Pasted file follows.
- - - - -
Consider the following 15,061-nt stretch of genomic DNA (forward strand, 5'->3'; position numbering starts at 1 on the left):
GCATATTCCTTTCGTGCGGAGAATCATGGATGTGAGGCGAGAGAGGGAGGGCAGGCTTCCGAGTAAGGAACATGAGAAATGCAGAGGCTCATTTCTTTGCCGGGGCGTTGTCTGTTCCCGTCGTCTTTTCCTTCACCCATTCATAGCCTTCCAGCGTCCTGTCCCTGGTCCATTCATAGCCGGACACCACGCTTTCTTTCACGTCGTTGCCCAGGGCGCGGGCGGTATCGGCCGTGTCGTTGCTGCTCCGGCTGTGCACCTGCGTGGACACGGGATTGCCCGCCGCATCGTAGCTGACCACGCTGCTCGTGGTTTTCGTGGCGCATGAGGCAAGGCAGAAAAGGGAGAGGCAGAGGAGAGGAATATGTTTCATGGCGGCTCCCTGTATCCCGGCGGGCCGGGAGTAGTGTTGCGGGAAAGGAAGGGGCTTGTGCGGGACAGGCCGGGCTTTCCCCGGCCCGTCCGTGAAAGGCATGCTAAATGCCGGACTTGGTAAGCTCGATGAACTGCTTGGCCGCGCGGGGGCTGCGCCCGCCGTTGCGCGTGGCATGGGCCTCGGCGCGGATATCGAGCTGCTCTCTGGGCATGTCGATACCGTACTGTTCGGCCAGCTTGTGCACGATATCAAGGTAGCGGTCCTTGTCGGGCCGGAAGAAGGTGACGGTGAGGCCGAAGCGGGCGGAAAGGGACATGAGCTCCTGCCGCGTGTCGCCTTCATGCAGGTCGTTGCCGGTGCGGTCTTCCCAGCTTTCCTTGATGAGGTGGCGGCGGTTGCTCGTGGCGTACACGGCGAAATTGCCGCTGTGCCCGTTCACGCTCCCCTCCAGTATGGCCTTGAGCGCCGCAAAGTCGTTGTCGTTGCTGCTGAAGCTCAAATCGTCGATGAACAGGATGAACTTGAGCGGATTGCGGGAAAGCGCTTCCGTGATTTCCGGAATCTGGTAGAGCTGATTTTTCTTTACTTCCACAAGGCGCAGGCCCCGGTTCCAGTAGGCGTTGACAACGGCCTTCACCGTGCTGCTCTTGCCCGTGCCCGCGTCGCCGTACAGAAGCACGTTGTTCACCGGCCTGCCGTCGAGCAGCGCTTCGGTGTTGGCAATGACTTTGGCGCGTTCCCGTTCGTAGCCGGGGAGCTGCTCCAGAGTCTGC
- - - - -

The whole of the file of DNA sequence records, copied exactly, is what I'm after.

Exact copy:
Consider the following 15,061-nt stretch of genomic DNA (forward strand, 5'->3'; position numbering starts at 1 on the left):
GCATATTCCTTTCGTGCGGAGAATCATGGATGTGAGGCGAGAGAGGGAGGGCAGGCTTCCGAGTAAGGAACATGAGAAATGCAGAGGCTCATTTCTTTGCCGGGGCGTTGTCTGTTCCCGTCGTCTTTTCCTTCACCCATTCATAGCCTTCCAGCGTCCTGTCCCTGGTCCATTCATAGCCGGACACCACGCTTTCTTTCACGTCGTTGCCCAGGGCGCGGGCGGTATCGGCCGTGTCGTTGCTGCTCCGGCTGTGCACCTGCGTGGACACGGGATTGCCCGCCGCATCGTAGCTGACCACGCTGCTCGTGGTTTTCGTGGCGCATGAGGCAAGGCAGAAAAGGGAGAGGCAGAGGAGAGGAATATGTTTCATGGCGGCTCCCTGTATCCCGGCGGGCCGGGAGTAGTGTTGCGGGAAAGGAAGGGGCTTGTGCGGGACAGGCCGGGCTTTCCCCGGCCCGTCCGTGAAAGGCATGCTAAATGCCGGACTTGGTAAGCTCGATGAACTGCTTGGCCGCGCGGGGGCTGCGCCCGCCGTTGCGCGTGGCATGGGCCTCGGCGCGGATATCGAGCTGCTCTCTGGGCATGTCGATACCGTACTGTTCGGCCAGCTTGTGCACGATATCAAGGTAGCGGTCCTTGTCGGGCCGGAAGAAGGTGACGGTGAGGCCGAAGCGGGCGGAAAGGGACATGAGCTCCTGCCGCGTGTCGCCTTCATGCAGGTCGTTGCCGGTGCGGTCTTCCCAGCTTTCCTTGATGAGGTGGCGGCGGTTGCTCGTGGCGTACACGGCGAAATTGCCGCTGTGCCCGTTCACGCTCCCCTCCAGTATGGCCTTGAGCGCCGCAAAGTCGTTGTCGTTGCTGCTGAAGCTCAAATCGTCGATGAACAGGATGAACTTGAGCGGATTGCGGGAAAGCGCTTCCGTGATTTCCGGAATCTGGTAGAGCTGATTTTTCTTTACTTCCACAAGGCGCAGGCCCCGGTTCCAGTAGGCGTTGACAACGGCCTTCACCGTGCTGCTCTTGCCCGTGCCCGCGTCGCCGTACAGAAGCACGTTGTTCACCGGCCTGCCGTCGAGCAGCGCTTCGGTGTTGGCAATGACTTTGGCGCGTTCCCGTTCGTAGCCGGGGAGCTGCTCCAGAGTCTGC